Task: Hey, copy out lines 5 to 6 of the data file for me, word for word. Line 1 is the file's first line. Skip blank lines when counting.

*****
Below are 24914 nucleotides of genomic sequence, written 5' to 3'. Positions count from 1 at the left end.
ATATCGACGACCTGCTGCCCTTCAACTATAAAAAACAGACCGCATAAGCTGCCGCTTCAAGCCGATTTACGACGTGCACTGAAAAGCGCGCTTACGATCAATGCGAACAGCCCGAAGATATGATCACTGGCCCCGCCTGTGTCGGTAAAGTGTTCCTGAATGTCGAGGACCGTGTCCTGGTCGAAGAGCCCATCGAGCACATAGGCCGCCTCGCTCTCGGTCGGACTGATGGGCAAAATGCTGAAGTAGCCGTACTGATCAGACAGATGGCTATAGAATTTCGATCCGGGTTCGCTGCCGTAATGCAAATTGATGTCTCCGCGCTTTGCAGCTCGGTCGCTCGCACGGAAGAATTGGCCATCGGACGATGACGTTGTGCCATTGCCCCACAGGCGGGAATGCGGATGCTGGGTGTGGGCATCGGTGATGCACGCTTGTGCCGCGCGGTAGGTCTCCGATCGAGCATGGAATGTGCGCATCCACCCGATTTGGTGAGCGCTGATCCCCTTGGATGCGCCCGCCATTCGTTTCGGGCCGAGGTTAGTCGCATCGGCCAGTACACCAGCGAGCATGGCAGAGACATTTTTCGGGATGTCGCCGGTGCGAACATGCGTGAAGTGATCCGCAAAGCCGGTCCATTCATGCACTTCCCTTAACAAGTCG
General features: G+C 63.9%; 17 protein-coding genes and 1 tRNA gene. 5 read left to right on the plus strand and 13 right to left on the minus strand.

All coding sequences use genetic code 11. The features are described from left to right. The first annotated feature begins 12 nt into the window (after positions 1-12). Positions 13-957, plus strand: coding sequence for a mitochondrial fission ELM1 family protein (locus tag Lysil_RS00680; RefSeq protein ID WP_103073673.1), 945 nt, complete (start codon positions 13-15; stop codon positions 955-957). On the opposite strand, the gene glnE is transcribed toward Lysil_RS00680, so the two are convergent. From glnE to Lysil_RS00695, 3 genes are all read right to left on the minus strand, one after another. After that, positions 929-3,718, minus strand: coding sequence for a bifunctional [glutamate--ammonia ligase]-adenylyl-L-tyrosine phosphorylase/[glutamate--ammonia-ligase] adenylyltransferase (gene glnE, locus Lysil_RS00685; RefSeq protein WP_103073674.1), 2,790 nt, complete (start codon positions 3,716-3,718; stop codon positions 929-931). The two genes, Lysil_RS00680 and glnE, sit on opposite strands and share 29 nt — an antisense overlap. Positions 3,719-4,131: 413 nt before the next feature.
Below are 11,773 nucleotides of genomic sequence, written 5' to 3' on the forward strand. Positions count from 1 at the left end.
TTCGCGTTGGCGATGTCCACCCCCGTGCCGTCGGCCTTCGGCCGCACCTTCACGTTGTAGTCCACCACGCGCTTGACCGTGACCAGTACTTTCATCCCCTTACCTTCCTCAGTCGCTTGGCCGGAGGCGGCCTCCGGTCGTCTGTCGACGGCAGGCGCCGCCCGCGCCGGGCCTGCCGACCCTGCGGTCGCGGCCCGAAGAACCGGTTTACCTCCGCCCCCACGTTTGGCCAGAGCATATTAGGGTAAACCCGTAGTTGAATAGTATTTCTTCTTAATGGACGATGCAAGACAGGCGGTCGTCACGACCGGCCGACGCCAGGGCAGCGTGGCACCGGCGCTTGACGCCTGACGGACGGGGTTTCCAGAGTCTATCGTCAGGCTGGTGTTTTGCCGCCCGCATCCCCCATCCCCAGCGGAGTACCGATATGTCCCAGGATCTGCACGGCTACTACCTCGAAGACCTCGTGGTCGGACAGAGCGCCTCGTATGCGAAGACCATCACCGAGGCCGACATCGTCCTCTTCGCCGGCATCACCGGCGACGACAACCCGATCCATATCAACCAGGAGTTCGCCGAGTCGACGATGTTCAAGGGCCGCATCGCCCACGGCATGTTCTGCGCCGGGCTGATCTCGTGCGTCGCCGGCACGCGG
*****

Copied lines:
Below are 11,773 nucleotides of genomic sequence, written 5' to 3' on the forward strand. Positions count from 1 at the left end.
TTCGCGTTGGCGATGTCCACCCCCGTGCCGTCGGCCTTCGGCCGCACCTTCACGTTGTAGTCCACCACGCGCTTGACCGTGACCAGTACTTTCATCCCCTTACCTTCCTCAGTCGCTTGGCCGGAGGCGGCCTCCGGTCGTCTGTCGACGGCAGGCGCCGCCCGCGCCGGGCCTGCCGACCCTGCGGTCGCGGCCCGAAGAACCGGTTTACCTCCGCCCCCACGTTTGGCCAGAGCATATTAGGGTAAACCCGTAGTTGAATAGTATTTCTTCTTAATGGACGATGCAAGACAGGCGGTCGTCACGACCGGCCGACGCCAGGGCAGCGTGGCACCGGCGCTTGACGCCTGACGGACGGGGTTTCCAGAGTCTATCGTCAGGCTGGTGTTTTGCCGCCCGCATCCCCCATCCCCAGCGGAGTACCGATATGTCCCAGGATCTGCACGGCTACTACCTCGAAGACCTCGTGGTCGGACAGAGCGCCTCGTATGCGAAGACCATCACCGAGGCCGACATCGTCCTCTTCGCCGGCATCACCGGCGACGACAACCCGATCCATATCAACCAGGAGTTCGCCGAGTCGACGATGTTCAAGGGCCGCATCGCCCACGGCATGTTCTGCGCCGGGCTGATCTCGTGCGTCGCCGGCACGCGG